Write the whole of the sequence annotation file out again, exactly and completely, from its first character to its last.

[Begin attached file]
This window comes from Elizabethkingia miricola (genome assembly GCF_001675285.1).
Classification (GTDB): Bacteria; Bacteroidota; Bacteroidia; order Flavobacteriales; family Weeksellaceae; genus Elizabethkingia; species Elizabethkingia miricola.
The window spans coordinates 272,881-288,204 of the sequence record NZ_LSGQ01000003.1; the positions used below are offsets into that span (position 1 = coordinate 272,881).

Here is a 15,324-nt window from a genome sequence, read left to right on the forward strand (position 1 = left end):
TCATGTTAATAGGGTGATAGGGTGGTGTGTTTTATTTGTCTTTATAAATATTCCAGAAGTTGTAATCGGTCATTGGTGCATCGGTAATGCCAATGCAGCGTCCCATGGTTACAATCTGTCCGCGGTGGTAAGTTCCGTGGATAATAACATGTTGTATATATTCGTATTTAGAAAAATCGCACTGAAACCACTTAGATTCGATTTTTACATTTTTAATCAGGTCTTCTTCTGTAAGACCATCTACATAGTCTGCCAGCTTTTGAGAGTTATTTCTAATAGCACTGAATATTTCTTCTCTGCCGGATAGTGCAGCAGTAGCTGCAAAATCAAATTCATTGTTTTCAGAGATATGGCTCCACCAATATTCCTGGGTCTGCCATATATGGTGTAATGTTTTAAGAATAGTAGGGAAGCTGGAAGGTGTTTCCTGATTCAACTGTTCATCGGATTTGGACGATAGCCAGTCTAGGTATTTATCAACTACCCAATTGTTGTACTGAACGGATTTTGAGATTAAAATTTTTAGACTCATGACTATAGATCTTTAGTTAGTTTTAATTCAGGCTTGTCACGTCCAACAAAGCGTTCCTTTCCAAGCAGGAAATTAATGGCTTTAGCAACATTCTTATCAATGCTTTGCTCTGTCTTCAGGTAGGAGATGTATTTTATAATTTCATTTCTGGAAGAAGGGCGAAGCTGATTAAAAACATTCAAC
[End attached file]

This window comes from Elizabethkingia miricola (genome assembly GCF_001675285.1).
Classification (GTDB): Bacteria; Bacteroidota; Bacteroidia; order Flavobacteriales; family Weeksellaceae; genus Elizabethkingia; species Elizabethkingia miricola.
The window spans coordinates 272,881-288,204 of the sequence record NZ_LSGQ01000003.1; the positions used below are offsets into that span (position 1 = coordinate 272,881).

Here is a 15,324-nt window from a genome sequence, read left to right on the forward strand (position 1 = left end):
TCATGTTAATAGGGTGATAGGGTGGTGTGTTTTATTTGTCTTTATAAATATTCCAGAAGTTGTAATCGGTCATTGGTGCATCGGTAATGCCAATGCAGCGTCCCATGGTTACAATCTGTCCGCGGTGGTAAGTTCCGTGGATAATAACATGTTGTATATATTCGTATTTAGAAAAATCGCACTGAAACCACTTAGATTCGATTTTTACATTTTTAATCAGGTCTTCTTCTGTAAGACCATCTACATAGTCTGCCAGCTTTTGAGAGTTATTTCTAATAGCACTGAATATTTCTTCTCTGCCGGATAGTGCAGCAGTAGCTGCAAAATCAAATTCATTGTTTTCAGAGATATGGCTCCACCAATATTCCTGGGTCTGCCATATATGGTGTAATGTTTTAAGAATAGTAGGGAAGCTGGAAGGTGTTTCCTGATTCAACTGTTCATCGGATTTGGACGATAGCCAGTCTAGGTATTTATCAACTACCCAATTGTTGTACTGAACGGATTTTGAGATTAAAATTTTTAGACTCATGACTATAGATCTTTAGTTAGTTTTAATTCAGGCTTGTCACGTCCAACAAAGCGTTCCTTTCCAAGCAGGAAATTAATGGCTTTAGCAACATTCTTATCAATGCTTTGCTCTGTCTTCAGGTAGGAGATGTATTTTATAATTTCATTTCTGGAAGAAGGGCGAAGCTGATTAAAAACATTCAAC